Going back to Penn’s question: who gets to play what roles? Do we force only those that fit the narrowly defined traits of a character to play that person? Tom Cruise was not the intimidating giant that Jack Reacher was supposed to be. Where do we start caring? Oops, Barry Allen is supposed to be blonde. You have black hair. No dice. I do not want to be the guy who goes back and time and tells Hugh Jackman that he cannot play Wolverine because he is almost a foot too tall.
My preference is that characters stay as close to those on the comic page as possible. I like it when I can look at the screen and immediately recognize heroes that I have been following for decades. I understand that all-white is not the way the world is, but it throws me when it feels like ethnicities were changed to appeal to a broader audience. I understand that everyone wants to see themselves on screen, not just myself. Yet, I prefer a direct comic to movie transference.
If folks want to see a certain type of character, they should go ahead an create that character. Miles Morales, one of the Spider-folks, is half Puerto Rican, half black. Sam Wilson is a strong black man. John Ridley, the writer of 12 Years a Slave is currently writing a run of Batman stories where his Batman is black. Companies have tried to create brand new characters, with diverse backgrounds, but unless they can tie them to an established character, they tend to not sell.
The problem with non-whites taking up the mantle of established heroes like Spider-Man and Captain America is that eventually there is going to be a group that demands that the original character, the one they have grown to know and love, return to the mantle that they started. Then what happens to the Morales and Wilsons? Ms. Marvel, currently a middle eastern teenager, is going to share the next Captain Marvel movie with the Carol Danvers white-version. Can we all work together that nicely?
While I have my preferences, what is most important to me is the character. Superman films frustrate me. I do not like Superman as a killer. Lex Luthor should not be a cowering psychotic. The Batmobile should not be firing rounds of bullets into a crowd. Things like that make me shirk the movies. Movie-Thor is much goofier than comic-Thor and I know a fan that cannot come around to the sillier version.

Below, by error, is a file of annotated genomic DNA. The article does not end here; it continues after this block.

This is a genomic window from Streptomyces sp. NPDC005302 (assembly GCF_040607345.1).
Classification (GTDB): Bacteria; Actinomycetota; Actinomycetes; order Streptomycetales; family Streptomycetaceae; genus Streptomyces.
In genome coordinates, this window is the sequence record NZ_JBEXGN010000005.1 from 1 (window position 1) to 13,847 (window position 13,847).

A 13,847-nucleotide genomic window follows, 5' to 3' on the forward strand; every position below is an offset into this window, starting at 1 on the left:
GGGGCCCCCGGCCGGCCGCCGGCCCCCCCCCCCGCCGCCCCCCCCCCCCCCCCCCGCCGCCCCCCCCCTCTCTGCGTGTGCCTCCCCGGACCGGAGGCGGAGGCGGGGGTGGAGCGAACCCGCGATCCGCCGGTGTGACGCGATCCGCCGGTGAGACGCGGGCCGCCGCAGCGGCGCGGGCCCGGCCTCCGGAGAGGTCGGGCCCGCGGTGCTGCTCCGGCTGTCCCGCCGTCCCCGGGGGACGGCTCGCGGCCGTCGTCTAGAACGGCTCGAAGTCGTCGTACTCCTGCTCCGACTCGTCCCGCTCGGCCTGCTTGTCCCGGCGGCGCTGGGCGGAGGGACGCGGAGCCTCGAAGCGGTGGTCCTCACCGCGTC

It comes down to this: does the actor portray the heart of the character? I think Zachary Levi has the charm of Shazam, even if he lacks the physicality. Robert Downey, Jr. made the perfect Tony Stark, even though he was a little short. Drax the Destroyer, Gamora, Nebula, Thanos; none of these characters were played by actors with purple blue, or green skin. Bradley Cooper and Vin Diesel did great work. They have never actually been a raccoon or tree-creature.
Fleshing out a character is about more than skin tone. If the acting matches the part, then they should get the job. High school productions and community theatre constantly tweak roles to fit the actors they have available. The best actor gets the gig. Does the actor make me believe in the character? Do they succeed in bringing the character to life and presenting their traits to an audience? Okay. Then it is all yours.
The stories that I love still exist. They sit on my bookshelves. I flip through their pages constantly. Sometimes, to adapt material, one has to blow the dust off of the books. The studios bring a different take. I can reread my books, my versions, whenever I please. No one is stopping me. Maybe the movie version will win me over. Maybe the new version will work out. They could bring in new fans.
I will show up when Batgirl arrives in theaters. When I am in my seat, ready to be entertained, I care much more about seeing a character’s heart than I do about what their race is “supposed to be.”
Update 3:10 p.m. Then, the same day, more super news changed things. Take everything I just said and cut and paste it. Oh comic movies.